Maritz’s Michelle Pokorny explains how ‘gamification’ can make recognition programs more engaging
By William Keenan
Engagement is defined in large part by the emotional attachment employees have to their jobs and the relationships they have with other people at work – including both coworkers and managers. That attachment and those relationships influence what employees are willing and able to do and how much effort they’re willing to spend.
“There are plenty of rational reasons to go to work – including a paycheck and other reasons,” says Michelle Pokorny, Solution Vice President and Solution Manager for Maritz Loyalty & Motivation. “And you may even be remotely satisfied with the work you do without ever being emotionally engaged in the work you’re doing, the purpose for which you’re doing it and the company’s purpose.”
Employee engagement, to a large degree, involves organizational efforts to strengthen and reinforce those relationships and deepen that emotional attachment, and showing appreciation and providing recognition is a key part of that. “Studies certainly show that there’s a correlation between higher, better engagement and higher satisfaction and performance,” says Pokorny. “But they’re not the same. In fact, the most recent Maritz Poll, shows that even though the performance of U.S. companies has gone up, the level of trust and engagement hasn’t followed. Employees are still fairly skeptical and not terribly trusting, and the levels of engagement haven’t risen with the improvement in business performance.”
How can organizations change that situation? How can they increase trust and engagement among employees as a way to boost both productivity and retention? How can they show appreciation to employees for their efforts on behalf of the company while at the same time soldifying employees’ emotional connection to the organization?
Engagement Strategies Magazine recently put these questions, and others, to Pokorny as part of a discussion on how game theory and game mechanics can make recognition programs more fun and engaging for participants.
ESM: What are some of the important things that companies can do with their recognition programs to create an increased sense of engagement and boost employee’s emotional connection to the organization?
Pokorny: First of all, recognition itself is one of the key drivers of engagement. How – and how consistently – an employee has received recognition and praise for doing a good job is going to be a key driver of engagement. And we’ve found that it’s consistently in the top three correlations to positive overall engagement measures – or the ‘impact’ of the engagement measure. If you’ve got a good score there, then you’re more likely to have a higher overall engagement score, and vice versa.
And obviously there are different types of recognition. You can be recognized by peers or by managers. There can be very formal recognition programs and more day-to-day, peer-to-peer and manager-to-employee initiatives, and really all of those are critical. But more than being just an opportunity on a quarterly, monthly, or annual basis to recognize a small group of folks, a recognition program builds engagement by building a culture and a solution where people are continually looking for things that people are doing right, and they have an avenue to express that appreciation. That’s the most powerful type of recognition. There can be rewards involved, but there’s research as well that suggests that just receiving praise and recognition can provide the same type of results as receiving a physical award. So creating an environment where people can and do recognize each other on an ongoing basis; that’s the critical element.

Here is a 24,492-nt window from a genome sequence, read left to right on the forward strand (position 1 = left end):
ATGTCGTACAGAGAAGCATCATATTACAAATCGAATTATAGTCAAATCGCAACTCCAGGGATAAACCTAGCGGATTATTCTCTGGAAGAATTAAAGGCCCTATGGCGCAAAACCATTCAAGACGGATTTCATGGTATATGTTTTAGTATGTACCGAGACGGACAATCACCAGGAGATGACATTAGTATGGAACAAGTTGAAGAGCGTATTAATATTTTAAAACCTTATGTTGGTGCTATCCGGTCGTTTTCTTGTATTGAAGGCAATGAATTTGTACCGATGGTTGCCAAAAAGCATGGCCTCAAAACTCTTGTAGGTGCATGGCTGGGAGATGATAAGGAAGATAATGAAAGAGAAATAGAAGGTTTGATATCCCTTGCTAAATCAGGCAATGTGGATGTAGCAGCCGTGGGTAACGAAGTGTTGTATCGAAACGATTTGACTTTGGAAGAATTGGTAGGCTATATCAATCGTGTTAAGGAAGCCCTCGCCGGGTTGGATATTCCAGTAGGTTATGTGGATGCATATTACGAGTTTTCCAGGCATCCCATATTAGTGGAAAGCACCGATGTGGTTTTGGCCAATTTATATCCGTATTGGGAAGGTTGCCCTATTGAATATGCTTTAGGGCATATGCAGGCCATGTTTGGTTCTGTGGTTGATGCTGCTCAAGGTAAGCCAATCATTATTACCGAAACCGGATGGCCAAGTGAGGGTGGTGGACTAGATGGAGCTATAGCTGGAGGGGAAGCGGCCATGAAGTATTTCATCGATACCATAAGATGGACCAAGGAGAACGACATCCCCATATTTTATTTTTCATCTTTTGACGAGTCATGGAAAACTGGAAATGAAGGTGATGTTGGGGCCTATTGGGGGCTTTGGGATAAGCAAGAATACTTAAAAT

ESM: So how can ‘gamification’ – or applying game design and game mechanics – to employee recognition programs help to accomplish those goals and boost engagement?
Pokorny: Well, I’ll back up just a bit to explain that. It has been hard to ignore the advent and rise of the phenomenon of online social gaming. At Maritz we’re all about people, and that is what people are doing, right? So we started to look closely at it, and it led us to a deeper understanding of game science – just what it is about games that draws people in, to have them sitting there hours on end playing or being influenced to play though other online social communities. And it turns out there’s an amazing correlation between the types of experiences that games – game design, the games themselves, the game mechanics – deliver on and the things that drive motivation. The drive to acquire stuff and status, to compete, to cooperate, to have social interactions, to collect – all of those things are really parts of games. They’re the kinds of things that keep our attention, keep our interest and drive us to want to continue to do the things that are being asked of us in the game.
So if that works in a game situation, why not apply it to recognition? Essentially, gamification is about applying game mechanics, game elements, into non-game situations or experiences. As far as what we’re doing in the employee space – people like to play, and employees are people first, so we’ve incorporated some of those elements.
ESM: What are some of the game elements that you’ve integrated into recognition program design?
Pokorny: If you think in terms of the employee recognition platform, one of the things we’re incorporating and have integrated into our features is the ability to establish challenges for virtual rewards trophies. For example, the very first time you log onto a site you might earn a ‘newbie’ a ‘rookie’ badge. So right away you’re collecting badges just by logging onto the site. If there’s new information about employee programs, or a new training video, or something else you want employees to pick up, you can reward them virtually or with a badge for doing that. You can encourage people to be a regular recognizer of others as a way to earn badges or trophies or to move up a level, and to earn other privileges or opportunities as a result of that.